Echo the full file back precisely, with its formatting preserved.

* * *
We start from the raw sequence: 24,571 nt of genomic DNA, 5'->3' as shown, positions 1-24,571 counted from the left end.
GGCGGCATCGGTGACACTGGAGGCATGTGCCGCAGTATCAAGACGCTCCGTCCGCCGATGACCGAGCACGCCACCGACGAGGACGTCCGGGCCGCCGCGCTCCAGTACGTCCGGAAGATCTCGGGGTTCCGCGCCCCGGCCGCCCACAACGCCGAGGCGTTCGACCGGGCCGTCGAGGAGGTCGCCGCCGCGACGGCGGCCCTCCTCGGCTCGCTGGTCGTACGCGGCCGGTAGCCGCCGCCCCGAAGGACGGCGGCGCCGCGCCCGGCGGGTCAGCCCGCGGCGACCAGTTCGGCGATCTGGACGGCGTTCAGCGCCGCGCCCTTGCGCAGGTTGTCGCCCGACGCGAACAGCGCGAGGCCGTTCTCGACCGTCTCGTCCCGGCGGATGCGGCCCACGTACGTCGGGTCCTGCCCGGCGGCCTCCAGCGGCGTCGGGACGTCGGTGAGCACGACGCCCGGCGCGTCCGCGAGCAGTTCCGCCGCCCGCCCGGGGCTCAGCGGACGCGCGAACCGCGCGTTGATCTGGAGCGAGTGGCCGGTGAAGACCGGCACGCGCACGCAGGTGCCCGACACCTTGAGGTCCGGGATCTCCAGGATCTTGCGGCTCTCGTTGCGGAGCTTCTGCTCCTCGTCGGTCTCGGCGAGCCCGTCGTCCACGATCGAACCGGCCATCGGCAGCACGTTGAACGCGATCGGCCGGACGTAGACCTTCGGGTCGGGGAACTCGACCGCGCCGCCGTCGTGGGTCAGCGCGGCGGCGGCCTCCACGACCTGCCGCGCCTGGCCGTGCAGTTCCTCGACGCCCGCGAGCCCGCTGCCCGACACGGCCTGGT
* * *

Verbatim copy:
We start from the raw sequence: 24,571 nt of genomic DNA, 5'->3' as shown, positions 1-24,571 counted from the left end.
GGCGGCATCGGTGACACTGGAGGCATGTGCCGCAGTATCAAGACGCTCCGTCCGCCGATGACCGAGCACGCCACCGACGAGGACGTCCGGGCCGCCGCGCTCCAGTACGTCCGGAAGATCTCGGGGTTCCGCGCCCCGGCCGCCCACAACGCCGAGGCGTTCGACCGGGCCGTCGAGGAGGTCGCCGCCGCGACGGCGGCCCTCCTCGGCTCGCTGGTCGTACGCGGCCGGTAGCCGCCGCCCCGAAGGACGGCGGCGCCGCGCCCGGCGGGTCAGCCCGCGGCGACCAGTTCGGCGATCTGGACGGCGTTCAGCGCCGCGCCCTTGCGCAGGTTGTCGCCCGACGCGAACAGCGCGAGGCCGTTCTCGACCGTCTCGTCCCGGCGGATGCGGCCCACGTACGTCGGGTCCTGCCCGGCGGCCTCCAGCGGCGTCGGGACGTCGGTGAGCACGACGCCCGGCGCGTCCGCGAGCAGTTCCGCCGCCCGCCCGGGGCTCAGCGGACGCGCGAACCGCGCGTTGATCTGGAGCGAGTGGCCGGTGAAGACCGGCACGCGCACGCAGGTGCCCGACACCTTGAGGTCCGGGATCTCCAGGATCTTGCGGCTCTCGTTGCGGAGCTTCTGCTCCTCGTCGGTCTCGGCGAGCCCGTCGTCCACGATCGAACCGGCCATCGGCAGCACGTTGAACGCGATCGGCCGGACGTAGACCTTCGGGTCGGGGAACTCGACCGCGCCGCCGTCGTGGGTCAGCGCGGCGGCGGCCTCCACGACCTGCCGCGCCTGGCCGTGCAGTTCCTCGACGCCCGCGAGCCCGCTGCCCGACACGGCCTGGT